BALTIMORE (AP) -- Baltimore's police commissioner has been suspended with pay one day after being charged with three misdemeanor counts of failure to file taxes, the city's mayor announced Friday.
Although Commissioner Darryl De Sousa has been "an effective leader," his suspension "is in the best interest of the Baltimore Police Department, the City of Baltimore and him personally," Mayor Catherine Pugh said at a news conference.
Deputy Commissioner Gary Tuggle will serve as acting commissioner in the meantime, Pugh said.
On Thursday, the U.S. Attorney's office alleged that De Sousa "willfully failed to file a federal return for tax years 2013, 2014, and 2015, despite having been a salaried employee of the Baltimore Police Department in each of those years."
If the charges are proven, De Sousa faces up to one year in prison and a $25,000 fine for each of the three counts.
De Sousa issued a statement Thursday admitting his failure to file federal and state taxes for those three years, but portrayed it as an oversight. He said he filed his 2016 taxes and got an extension for 2017, and is now working with a "registered tax adviser."
"While there is no excuse for my failure to fulfill my obligations as a citizen and public official, my only explanation is that I failed to sufficiently prioritize my personal affairs. Naturally, this is a source of embarrassment for me and I deeply regret any embarrassment it has caused the police department and the city of Baltimore," he said.
The city's police union president, Gene Ryan, said Thursday that the commissioner should "do the right thing by taking a leave of absence" until the federal case is resolved.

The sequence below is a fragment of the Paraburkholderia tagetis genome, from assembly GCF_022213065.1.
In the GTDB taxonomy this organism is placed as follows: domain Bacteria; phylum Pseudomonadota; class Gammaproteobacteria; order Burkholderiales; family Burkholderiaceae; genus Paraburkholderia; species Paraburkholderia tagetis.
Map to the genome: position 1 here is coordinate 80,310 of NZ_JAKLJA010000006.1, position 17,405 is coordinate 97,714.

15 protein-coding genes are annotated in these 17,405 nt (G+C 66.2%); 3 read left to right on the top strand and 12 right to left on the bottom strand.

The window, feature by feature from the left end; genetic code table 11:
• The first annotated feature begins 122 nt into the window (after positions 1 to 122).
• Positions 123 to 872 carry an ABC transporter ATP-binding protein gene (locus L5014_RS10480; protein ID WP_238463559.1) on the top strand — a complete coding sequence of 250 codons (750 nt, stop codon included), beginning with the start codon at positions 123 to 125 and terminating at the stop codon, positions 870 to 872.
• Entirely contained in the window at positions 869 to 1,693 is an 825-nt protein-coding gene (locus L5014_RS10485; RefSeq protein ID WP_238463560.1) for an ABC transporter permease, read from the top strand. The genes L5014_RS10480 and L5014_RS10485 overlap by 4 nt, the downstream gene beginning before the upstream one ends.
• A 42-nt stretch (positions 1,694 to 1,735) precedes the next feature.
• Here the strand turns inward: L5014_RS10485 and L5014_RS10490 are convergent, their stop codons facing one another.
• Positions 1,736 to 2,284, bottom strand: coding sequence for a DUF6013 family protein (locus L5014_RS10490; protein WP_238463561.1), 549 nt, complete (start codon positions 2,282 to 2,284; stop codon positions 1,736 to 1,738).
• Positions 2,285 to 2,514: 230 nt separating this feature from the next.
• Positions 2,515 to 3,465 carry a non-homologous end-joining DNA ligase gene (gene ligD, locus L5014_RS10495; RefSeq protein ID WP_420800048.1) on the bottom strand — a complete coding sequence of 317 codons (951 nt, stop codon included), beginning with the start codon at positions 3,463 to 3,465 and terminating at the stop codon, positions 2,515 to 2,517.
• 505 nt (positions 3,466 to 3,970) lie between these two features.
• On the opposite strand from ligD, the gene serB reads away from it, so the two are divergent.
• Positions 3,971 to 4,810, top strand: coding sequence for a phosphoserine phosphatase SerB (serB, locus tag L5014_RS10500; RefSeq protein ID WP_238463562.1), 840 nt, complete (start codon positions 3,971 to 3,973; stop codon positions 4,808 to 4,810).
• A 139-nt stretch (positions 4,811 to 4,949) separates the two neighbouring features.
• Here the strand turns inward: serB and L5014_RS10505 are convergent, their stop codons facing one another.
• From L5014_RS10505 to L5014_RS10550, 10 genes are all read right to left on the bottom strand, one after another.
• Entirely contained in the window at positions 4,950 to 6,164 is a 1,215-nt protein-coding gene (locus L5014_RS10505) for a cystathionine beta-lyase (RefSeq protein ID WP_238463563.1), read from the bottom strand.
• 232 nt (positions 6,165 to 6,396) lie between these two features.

Ryan couldn't immediately be reached Friday by The Associated Press.
De Sousa was touted as a change agent when Pugh picked him earlier this year as commissioner, even though he joined the city's force in 1988. He succeeded former commissioner Kevin Davis, who spent 2 years at the top job. At the time, Pugh said the leadership change was needed, given the city's eye-popping violent crime rate.
Some prominent activists have portrayed the federal case against De Sousa as a sign that Baltimore's leaders don't know what they are doing.
"So the feds say he missed taxes for three years. Now, if you vet a person the first thing you do is check out their money, correct?" said Duane "Shorty" Davis.
When asked at the press conference about the vetting process for De Sousa, the mayor said "we learned a few lessons."
"I thought we vetted him pretty well. We went through all of his police credentials," Pugh said.
According to a biography provided by the city, Tuggle is a Baltimore native who began his law enforcement career as a city police officer. In 1992, he joined the Drug Enforcement Administration, where he rose through the ranks, with posts eventually including Special Agent in Charge of the Philadelphia Field Division.
Tuggle returned to the Baltimore Police Department in March 2018.
"All Baltimore citizens can be assured that these developments will in no way impede our relentless efforts to make our city safer," Pugh said in a statement Friday.